A team sets out on Saturday on the final leg of a mission to eradicate rats from the island of South Georgia, with the aim of "reclaiming the island for its seabirds".
Their ship, loaded with three helicopters and almost 100 tonnes of poisoned rat bait, sets sail from the Falkland Islands.
The project has been under way for more than five years. This is the last of three bait-spreading stages.
It is led by the South Georgia Heritage Trust.
South Georgia is a UK overseas territory at the southern end of the South Atlantic. It will take the team three to four days of sailing to reach the island, and - weather permitting - they will start spreading bait around 15 February.
Project leader Professor Tony Martin from the University of Dundee described South Georgia as a "magical piece of UK territory".
"It's home to to a great wealth of wildlife that exploits the hugely productive seas," he explained.
"[But] man came along some 200 years ago and messed it up by bringing rats and mice."
The native wildlife includes vast seal and king penguin colonies, which feed from the cold, rich seas.
King penguins are too large to be attacked by rats, but many seabirds have suffered badly since the invasion.
Species including the wandering albatross, which has the largest wing span of any bird, have their ground nests raided.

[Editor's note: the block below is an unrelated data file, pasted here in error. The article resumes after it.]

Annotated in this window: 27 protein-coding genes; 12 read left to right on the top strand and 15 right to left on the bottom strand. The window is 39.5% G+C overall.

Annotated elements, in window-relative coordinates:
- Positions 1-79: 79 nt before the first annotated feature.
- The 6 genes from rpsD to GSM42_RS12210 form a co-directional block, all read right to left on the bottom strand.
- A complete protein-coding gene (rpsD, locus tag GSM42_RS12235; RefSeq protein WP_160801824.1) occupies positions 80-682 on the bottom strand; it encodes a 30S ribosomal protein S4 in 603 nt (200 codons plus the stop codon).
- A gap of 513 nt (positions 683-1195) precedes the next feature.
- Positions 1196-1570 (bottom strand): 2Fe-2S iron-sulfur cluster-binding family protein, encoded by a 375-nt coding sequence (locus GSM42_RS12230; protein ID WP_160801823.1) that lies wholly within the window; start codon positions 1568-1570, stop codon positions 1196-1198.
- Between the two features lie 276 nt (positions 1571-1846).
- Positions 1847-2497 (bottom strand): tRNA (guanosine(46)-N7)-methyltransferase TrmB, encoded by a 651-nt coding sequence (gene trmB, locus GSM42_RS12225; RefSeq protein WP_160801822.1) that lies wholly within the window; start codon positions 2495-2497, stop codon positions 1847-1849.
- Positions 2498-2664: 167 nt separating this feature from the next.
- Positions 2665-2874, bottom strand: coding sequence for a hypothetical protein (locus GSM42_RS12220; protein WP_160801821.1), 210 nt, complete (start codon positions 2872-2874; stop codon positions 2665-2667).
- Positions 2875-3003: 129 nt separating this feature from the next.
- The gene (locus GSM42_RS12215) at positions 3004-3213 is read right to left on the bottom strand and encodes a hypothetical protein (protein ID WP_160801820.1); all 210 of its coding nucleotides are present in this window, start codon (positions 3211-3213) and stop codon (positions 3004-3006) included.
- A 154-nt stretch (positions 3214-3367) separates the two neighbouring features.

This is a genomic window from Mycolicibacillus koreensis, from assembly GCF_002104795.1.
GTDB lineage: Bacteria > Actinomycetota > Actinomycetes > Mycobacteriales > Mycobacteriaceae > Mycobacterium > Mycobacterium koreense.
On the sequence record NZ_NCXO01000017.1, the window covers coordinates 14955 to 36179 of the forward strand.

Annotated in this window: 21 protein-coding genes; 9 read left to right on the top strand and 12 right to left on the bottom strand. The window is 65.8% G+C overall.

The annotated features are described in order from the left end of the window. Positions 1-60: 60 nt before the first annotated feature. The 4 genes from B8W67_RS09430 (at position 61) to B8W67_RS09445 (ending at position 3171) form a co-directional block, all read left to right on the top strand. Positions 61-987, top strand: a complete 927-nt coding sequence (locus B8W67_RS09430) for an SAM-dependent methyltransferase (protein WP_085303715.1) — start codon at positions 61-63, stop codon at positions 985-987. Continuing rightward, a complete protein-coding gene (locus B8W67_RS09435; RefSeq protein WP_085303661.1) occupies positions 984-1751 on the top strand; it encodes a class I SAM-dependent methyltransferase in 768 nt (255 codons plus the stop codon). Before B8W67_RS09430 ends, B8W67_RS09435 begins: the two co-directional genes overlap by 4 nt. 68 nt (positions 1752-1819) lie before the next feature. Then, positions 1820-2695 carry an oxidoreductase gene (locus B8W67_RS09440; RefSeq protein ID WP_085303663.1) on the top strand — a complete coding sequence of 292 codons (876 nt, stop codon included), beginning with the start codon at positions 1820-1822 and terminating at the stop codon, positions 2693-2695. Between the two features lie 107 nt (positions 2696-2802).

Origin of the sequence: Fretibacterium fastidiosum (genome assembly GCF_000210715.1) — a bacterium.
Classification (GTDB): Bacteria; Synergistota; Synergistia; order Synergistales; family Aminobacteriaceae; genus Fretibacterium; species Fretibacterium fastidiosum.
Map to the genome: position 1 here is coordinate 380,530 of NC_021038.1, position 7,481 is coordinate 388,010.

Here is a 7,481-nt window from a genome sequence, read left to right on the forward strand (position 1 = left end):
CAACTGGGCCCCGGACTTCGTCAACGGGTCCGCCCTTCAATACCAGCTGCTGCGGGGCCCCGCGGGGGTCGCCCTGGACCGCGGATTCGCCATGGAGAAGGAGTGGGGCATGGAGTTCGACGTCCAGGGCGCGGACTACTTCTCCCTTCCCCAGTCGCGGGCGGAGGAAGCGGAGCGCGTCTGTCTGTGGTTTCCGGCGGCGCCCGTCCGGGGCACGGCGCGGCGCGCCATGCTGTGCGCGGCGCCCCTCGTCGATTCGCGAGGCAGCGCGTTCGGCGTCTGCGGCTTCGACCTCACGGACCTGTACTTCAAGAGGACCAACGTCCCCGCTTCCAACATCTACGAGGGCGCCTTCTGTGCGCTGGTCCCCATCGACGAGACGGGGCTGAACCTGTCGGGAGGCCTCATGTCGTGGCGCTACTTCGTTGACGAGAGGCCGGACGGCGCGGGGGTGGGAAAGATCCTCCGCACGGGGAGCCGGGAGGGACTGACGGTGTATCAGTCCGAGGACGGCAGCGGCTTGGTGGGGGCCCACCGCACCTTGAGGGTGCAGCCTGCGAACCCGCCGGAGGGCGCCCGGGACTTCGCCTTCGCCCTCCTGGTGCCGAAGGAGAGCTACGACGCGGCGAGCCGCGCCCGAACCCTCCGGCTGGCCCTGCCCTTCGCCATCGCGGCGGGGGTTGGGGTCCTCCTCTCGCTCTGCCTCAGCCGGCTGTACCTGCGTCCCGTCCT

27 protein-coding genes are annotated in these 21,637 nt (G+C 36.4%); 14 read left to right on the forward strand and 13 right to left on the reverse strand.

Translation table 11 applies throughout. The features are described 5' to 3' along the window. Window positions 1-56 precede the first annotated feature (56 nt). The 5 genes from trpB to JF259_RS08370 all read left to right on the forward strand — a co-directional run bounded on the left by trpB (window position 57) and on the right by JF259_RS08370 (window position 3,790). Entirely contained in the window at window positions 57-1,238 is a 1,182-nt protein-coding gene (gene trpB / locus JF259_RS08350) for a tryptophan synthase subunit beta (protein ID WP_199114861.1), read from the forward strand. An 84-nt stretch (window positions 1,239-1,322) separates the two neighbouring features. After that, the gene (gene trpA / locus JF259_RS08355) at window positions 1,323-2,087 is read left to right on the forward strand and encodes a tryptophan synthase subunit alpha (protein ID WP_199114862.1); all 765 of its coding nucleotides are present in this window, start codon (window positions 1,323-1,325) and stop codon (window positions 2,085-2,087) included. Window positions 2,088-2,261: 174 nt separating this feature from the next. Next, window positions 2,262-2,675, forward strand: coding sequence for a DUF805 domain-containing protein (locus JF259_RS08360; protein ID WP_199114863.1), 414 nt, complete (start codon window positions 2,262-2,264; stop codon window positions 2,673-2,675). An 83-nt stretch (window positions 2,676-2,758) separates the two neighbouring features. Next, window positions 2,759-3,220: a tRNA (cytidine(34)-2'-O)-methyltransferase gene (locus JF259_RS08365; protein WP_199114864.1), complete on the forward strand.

Prof Martin said that the diminutive Wilson's storm petrel had been almost totally wiped out. "These birds only live on off-shore islands that are acting as lifeboats," he said.
"Many seabirds have no defence against marauding rats that eat their chicks and eggs."
Race against time
The team estimates that rats have wiped out more than 90% of the seabirds on South Georgia
But the vast glaciers that segment the landscape, which the rats cannot cross, have allowed the team to carry out a three-phase extermination project.
The first part was completed in 2011, and involved rat bait being spread throughout the central north coast - an area of 120 square kilometres.
Each bait pellet is a lethal dose for a rat. Prof Martin said that, unfortunately, the bait also killed some seabirds. But the team has carefully worked out that those losses are sustainable. While the seabird population "bounces back", Prof Martin said, the rats do not.
Phase 2 was even more ambitious - the team flew their bait-distributing helicopters back and forth across the whole of the north-west of the island - baiting an area of 520 square kilometres.
"There were several large whaling stations [in this area] that were teeming with rats," explained Prof Martin. "The team had to ensure that bait was in every nook and cranny."
This third phase will tackle a remaining 360 square kilometres in the south of the island, and the team "hopes and expects" that this will be the final rat-killing dose.
But, Prof Martin said, it may take a decade or more to be completely confident that no rats remain on South Georgia, simply because it is "very difficult to prove a negative".
He told BBC News that there is some evidence of species recovery as a result of the 2011 and 2013 baiting.
"The pipit is our equivalent of a canary in a coal mine, and we are starting to hear their song again.
"Our departure has also coincided with the discovery of a nest of five pipit chicks in an area that was overrun with rats before baiting two years ago. These are good signs that the rats have gone from those localities."